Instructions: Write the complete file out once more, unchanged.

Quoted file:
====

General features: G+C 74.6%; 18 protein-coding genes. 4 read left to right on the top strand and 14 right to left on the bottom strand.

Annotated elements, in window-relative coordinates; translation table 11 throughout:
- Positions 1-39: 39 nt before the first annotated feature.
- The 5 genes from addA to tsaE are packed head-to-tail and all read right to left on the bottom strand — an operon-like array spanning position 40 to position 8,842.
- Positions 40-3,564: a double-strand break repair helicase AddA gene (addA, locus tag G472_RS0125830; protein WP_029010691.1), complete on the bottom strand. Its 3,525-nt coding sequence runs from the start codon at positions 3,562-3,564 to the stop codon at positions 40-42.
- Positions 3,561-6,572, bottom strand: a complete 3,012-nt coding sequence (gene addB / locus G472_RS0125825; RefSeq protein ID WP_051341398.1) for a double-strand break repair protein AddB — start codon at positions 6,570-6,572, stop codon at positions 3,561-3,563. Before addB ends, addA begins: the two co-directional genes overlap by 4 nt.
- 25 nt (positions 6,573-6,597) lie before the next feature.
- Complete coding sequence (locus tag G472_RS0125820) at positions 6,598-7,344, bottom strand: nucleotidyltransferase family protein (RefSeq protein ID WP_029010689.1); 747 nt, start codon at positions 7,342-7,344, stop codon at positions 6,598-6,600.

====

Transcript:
General features: G+C 74.6%; 18 protein-coding genes. 4 read left to right on the top strand and 14 right to left on the bottom strand.

Annotated elements, in window-relative coordinates; translation table 11 throughout:
- Positions 1-39: 39 nt before the first annotated feature.
- The 5 genes from addA to tsaE are packed head-to-tail and all read right to left on the bottom strand — an operon-like array spanning position 40 to position 8,842.
- Positions 40-3,564: a double-strand break repair helicase AddA gene (addA, locus tag G472_RS0125830; protein WP_029010691.1), complete on the bottom strand. Its 3,525-nt coding sequence runs from the start codon at positions 3,562-3,564 to the stop codon at positions 40-42.
- Positions 3,561-6,572, bottom strand: a complete 3,012-nt coding sequence (gene addB / locus G472_RS0125825; RefSeq protein ID WP_051341398.1) for a double-strand break repair protein AddB — start codon at positions 6,570-6,572, stop codon at positions 3,561-3,563. Before addB ends, addA begins: the two co-directional genes overlap by 4 nt.
- 25 nt (positions 6,573-6,597) lie before the next feature.
- Complete coding sequence (locus tag G472_RS0125820) at positions 6,598-7,344, bottom strand: nucleotidyltransferase family protein (RefSeq protein ID WP_029010689.1); 747 nt, start codon at positions 7,342-7,344, stop codon at positions 6,598-6,600.